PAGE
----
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Universities Building Foundation for Educated Blockchain Generation

Fri, 11/02/2018 - 15:10
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Darryn Pollock
If Bitcoin and Blockchain are seen as tools of the next generation, it makes sense for the universities to get behind it, and they are
Universities Building Foundation for Educated Blockchain Generation
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Blockchain adoption has been spotty at best, driven up into the mainstream through the financial potential of Bitcoin and other cryptocurrencies. However, the fractured nature of the entire ecosystem is seeing different levels of adoption ebbing and flowing.

There are big drives to see the advancement of Blockchain in a number of sectors, as well as a whole other wave of adoption for cryptocurrencies in the financial sector. But it must be admitted that the adoption is somewhat stalled currently.

However, the next wave of adoption seems to be predicated on an unlikely institution, that of higher education and universities across the globe. So often seen as stuffy and rigid in the take on changes and advancements, universities are actually building a good foundation for Blockchain adoption and putting their money where their mouth is.

For those who attend universities, they are building to be the leaders of the future and are primed to change the world — thus, it makes sense that they should be offered a chance to advance in a potential revolution that is Blockchain. There have been many instances of higher learning institutions having offered Blockchain course, but it is more than that now.

Institutions as big as Harvard and MIT are seeing their endowment funds investing in cryptocurrency funds. It is an indication of not only a belief in Blockchain being a part of the future but also that cryptocurrencies have value, as well as future growth.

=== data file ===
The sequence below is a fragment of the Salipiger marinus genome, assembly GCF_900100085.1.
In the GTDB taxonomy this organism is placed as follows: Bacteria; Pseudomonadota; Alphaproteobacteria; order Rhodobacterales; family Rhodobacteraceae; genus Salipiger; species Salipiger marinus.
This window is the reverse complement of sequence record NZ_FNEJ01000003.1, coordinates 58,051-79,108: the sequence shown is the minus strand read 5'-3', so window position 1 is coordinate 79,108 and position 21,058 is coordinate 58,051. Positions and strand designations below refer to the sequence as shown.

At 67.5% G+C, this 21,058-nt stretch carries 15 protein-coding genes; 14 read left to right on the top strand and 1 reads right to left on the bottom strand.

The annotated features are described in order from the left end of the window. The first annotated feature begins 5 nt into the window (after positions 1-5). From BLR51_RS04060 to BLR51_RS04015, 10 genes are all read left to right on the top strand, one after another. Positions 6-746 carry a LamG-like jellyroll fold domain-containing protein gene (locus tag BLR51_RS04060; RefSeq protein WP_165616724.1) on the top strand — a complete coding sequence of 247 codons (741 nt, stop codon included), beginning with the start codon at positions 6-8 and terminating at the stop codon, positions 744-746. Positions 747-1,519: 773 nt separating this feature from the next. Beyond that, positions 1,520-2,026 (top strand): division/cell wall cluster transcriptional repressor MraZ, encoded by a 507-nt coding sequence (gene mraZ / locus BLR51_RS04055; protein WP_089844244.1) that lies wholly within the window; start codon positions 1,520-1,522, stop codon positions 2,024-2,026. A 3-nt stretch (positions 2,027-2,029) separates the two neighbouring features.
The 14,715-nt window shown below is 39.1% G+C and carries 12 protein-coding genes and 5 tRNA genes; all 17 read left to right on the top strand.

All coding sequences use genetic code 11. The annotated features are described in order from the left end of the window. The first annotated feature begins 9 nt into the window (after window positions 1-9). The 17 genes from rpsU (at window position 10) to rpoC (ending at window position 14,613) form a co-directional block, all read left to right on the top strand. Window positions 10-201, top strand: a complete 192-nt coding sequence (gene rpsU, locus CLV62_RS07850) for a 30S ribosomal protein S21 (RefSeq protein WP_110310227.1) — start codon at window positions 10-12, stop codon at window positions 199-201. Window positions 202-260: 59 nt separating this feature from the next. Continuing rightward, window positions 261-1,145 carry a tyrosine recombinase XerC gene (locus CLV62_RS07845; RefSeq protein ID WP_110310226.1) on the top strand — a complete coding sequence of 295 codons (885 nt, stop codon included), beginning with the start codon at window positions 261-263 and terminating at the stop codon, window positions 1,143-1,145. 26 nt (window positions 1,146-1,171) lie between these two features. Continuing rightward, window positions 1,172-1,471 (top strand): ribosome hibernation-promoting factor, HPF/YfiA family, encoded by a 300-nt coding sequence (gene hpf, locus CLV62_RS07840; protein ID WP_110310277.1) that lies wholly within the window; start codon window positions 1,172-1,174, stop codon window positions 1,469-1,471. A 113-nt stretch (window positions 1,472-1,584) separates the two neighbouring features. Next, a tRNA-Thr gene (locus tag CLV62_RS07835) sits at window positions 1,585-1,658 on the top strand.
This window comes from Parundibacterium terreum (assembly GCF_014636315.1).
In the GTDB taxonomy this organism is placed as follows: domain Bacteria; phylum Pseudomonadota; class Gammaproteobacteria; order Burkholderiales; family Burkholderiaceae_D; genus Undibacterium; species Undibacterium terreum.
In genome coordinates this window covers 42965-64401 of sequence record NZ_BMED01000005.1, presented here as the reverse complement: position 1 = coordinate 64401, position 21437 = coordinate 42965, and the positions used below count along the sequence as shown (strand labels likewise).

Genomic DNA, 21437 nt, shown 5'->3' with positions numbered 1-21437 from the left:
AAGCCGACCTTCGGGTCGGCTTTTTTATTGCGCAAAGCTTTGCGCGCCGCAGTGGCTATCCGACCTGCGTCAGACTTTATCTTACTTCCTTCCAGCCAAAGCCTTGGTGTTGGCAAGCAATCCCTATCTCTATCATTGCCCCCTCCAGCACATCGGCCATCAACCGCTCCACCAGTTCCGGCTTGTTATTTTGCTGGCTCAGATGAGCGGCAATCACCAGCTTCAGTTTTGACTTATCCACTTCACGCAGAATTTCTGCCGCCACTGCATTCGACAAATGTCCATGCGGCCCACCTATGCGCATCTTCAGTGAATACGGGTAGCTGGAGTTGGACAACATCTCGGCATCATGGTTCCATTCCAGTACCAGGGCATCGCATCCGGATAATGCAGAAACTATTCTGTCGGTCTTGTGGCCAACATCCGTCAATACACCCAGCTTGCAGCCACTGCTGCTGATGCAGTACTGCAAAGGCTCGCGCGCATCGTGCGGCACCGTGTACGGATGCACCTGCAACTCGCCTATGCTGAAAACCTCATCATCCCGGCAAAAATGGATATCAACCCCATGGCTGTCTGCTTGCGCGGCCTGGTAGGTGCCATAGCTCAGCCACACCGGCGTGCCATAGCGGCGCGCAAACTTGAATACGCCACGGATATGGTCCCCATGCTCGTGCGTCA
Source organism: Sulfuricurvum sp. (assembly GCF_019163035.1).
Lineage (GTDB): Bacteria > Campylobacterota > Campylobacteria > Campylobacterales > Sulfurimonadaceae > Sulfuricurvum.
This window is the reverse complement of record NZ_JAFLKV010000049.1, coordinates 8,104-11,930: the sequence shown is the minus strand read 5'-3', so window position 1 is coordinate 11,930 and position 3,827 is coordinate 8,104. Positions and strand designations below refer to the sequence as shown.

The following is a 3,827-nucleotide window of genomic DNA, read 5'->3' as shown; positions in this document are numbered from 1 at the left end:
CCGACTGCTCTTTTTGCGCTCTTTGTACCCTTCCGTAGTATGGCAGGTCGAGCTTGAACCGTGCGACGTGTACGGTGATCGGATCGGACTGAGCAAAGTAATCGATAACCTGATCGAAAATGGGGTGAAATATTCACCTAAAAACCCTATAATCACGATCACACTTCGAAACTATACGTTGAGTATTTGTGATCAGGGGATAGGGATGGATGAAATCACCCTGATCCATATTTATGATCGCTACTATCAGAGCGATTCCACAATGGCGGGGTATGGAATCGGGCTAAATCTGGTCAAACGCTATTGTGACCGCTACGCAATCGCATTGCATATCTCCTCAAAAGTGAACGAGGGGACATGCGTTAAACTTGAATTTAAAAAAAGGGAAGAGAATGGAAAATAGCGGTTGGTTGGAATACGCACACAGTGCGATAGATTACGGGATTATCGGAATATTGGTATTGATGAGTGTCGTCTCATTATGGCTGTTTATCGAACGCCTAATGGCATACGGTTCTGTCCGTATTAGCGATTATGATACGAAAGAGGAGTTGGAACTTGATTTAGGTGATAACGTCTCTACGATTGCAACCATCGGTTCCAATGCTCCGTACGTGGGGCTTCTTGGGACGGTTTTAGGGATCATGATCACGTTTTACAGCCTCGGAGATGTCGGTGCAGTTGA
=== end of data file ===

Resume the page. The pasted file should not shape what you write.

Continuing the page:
The importance of providing for the future

There is a real juxtaposition that occurs at universities since they are seen as old and traditional in their makeup; yet, they educate future world leaders and thinkers. These thinkers are also being educated on what will come, not what is now, so there has to be some sort of understanding.

“We are not teaching people how to use today’s Blockchains — tomorrow’s Blockchains will look nothing like today’s,” Associate Professor of Computer Science at Cornell Emin Gün Sirer said.

This was after getting a Ph.D. level Blockchain course that brought in way more students who were more keen to learn than expected.

“Usually when you have five to a dozen students in such a class, you’re teaching a popular class,” Sirer explained.

But when the professor showed up on the first day to teach he was shocked as 88 students were waiting. “It was pretty interesting to see that level of interest,” he added.

Students are hungry to learn this new space, and while they clearly are of an age and space to understand its importance, it is also good to see that those who are providing the education are also accepting that this technology needs to be further explained and taught.

Putting their money where their mouth is

Endowment funds at universities have recently been in the news as they have decided to put trust and faith into cryptocurrencies as a possible way to earn good returns from their investments.

It has been reported that the endowments of Harvard University, Stanford University, Dartmouth College, the Massachusetts Institute of Technology, and the University of North Carolina have recently made investments into at least one cryptocurrency fund.

“Universities have historically followed two investment strategies with their endowment funds: most have followed a very conservative strategy of investing in household names and solid sectors, while a few savvy schools have taken on risky bets in emerging areas, to big gains,” professor Sirer added.

“There’s no greater show of support for an emerging area than what we are seeing here. All else will follow from the people voting with their money,” Sirer said. “I’m excited to see universities beginning to understand the importance of this new area, and hope that they will follow up with greater numbers of courses and interdisciplinary programs on Blockchain technologies.”

A new dawn

The Blockchain and cryptocurrency space is full of passion and excitement but is not founded on too much currently, it has a shaky base. However, the fact that universities are looking to teach and educate on the subject, as well as put money into it, show huge support for this emerging technology.

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About the author

Darryn Pollock is an award winning  journalist from Durban, South Africa. He picked up Vodacom’s Regional Sports Journalist Award in 2017 while expanding his Blockchain and cryptocurrency reach.  He is a contributor to Forbes, Cointelegraph, Binary District, and of course, U.Today. Darryn’s belief is that Blockchain technology will be the driving force of the next technological wave and it is the obligation of journalists and writers to tell its emerging story with integrity and pride.